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Tonga & Fiji Fauna

REPTILES

Fiji is home to several species of snakes (both terrestrial and marine), geckos, iguanas, and sea turtles.

This Crested Iguana is held at the Kula Eco-Center and is used to being handled The Crested Iguana Brachylophus vitiensis (also called the common iguana) is believed to have arrived on floating vegetation from South America long ago, as there are no crested iguanas in Southeast Asia.  Only identified in the later 1970’s, this may be a subspecies endemic to Fiji.  They reside on Yadua (Yanduna) Island off western Vanua Levu and the Yasawa Islands in northwestern Fiji.  They can reach up to a meter in length.  The photographed individual lives at Kula Eco Park in Viti Levu, and is allowed to be held as part of the school education programs.
The Banded Iguana Brachylophus fasciata is more widely distributed, occurring not only in Fiji, but Wallis, Futuna and Tonga.  The male (below) displays wide band along its body, but the female (on the right) is a solid brilliant green.  Kula Eco Center in Viti Levu has had a very successful breeding program which may be halted as the government decids what to do with all the iguanas.  They do not exist in the wild on Viti Levu due to the predatory actions of the (introduced) mongooses. The female banded iguana is brilliant green without bands.
A captive male Banded Iguana at Kula Eco Center.
The Banded Sea Krait's bite is deadly. Luckily they are very docile
The Banded Sea Krait's bite is deadly. Luckily they are very docile and can't bite a foot.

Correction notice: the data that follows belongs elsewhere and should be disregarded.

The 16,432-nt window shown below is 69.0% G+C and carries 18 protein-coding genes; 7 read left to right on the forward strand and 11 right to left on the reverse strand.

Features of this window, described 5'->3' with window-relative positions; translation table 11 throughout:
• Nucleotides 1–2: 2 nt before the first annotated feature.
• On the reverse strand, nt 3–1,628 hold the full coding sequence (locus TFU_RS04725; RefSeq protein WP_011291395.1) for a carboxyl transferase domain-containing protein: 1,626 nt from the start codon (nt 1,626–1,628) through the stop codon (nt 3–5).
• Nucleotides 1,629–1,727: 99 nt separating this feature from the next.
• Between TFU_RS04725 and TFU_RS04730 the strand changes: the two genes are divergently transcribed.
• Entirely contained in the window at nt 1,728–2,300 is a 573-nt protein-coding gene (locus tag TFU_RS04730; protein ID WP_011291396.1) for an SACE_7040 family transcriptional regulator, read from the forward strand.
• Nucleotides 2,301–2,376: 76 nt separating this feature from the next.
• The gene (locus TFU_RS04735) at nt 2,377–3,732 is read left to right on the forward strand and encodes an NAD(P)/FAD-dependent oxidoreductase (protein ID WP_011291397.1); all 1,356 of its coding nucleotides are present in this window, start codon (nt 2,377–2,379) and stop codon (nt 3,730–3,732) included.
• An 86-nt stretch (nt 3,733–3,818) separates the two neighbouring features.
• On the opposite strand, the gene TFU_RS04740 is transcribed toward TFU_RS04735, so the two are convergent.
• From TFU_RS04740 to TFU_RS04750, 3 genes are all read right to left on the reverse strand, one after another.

Air-breathing sea snakes are common in Tonga and Fiji. The Banded Sea Krait has a distinctive black head and black and white bands and flat tail (adapted for swimming).  It's often seen on the reefs, but can also be found along the coasts, on the rocky shores.  The sea snake photographed here has a yellow and black head, and is also called a sea krait, but we don't know its species.  Most sea snakes come ashore in freshwater inlets and give birth to live young on land.  Although these snakes have a toxin many times more deadly than any land snakes, they are very docile in the sea (some divers handle them, but not us!).  Their fangs are actually in the back of their mouths, and their mouths are so small they cannot get purchase on anything much bigger than a small finger, so bite victims are extremely rare.  They also only eject venom when feeding or under great duress.  We have had one slither up into our dinghy and we used the boat hook to fling it out, not wanting to find out the extent of the creature’s definition of “great duress”!  A week later Sue was standing on the sugar-scoop working on the dinghy and felt something gently rubbing her foot.  Freak out!  It was on the deck, under the ladder!  The flash picture scared it back into the water!

A much less worrisome snake is the Pacific Boa Constrictor.  These patterned brown and tan animals can reach up to two meters in length, and were considered sacred in Fiji’s old religion.  They were kept in pits near the spirit house, and eaten by priests and chiefs during rituals.  Their vertebrae were used to make necklaces. The scales of the Fijian boa.
Our galley gecko has large eyes and the characteristic bulbous feet. Both Tonga and Fiji are home to several species of gecko.  One of the Fijian geckos lives in the forest, grows to about 12 inches, and yaps like a dog.  (No, we’ve not heard it!)  Aboard Ocelot we are home to one small gecko (at left) that probably came aboard while we were hauled out in Tonga.  We see it occasionally around the galley but because geckos eat insects, we have let it be.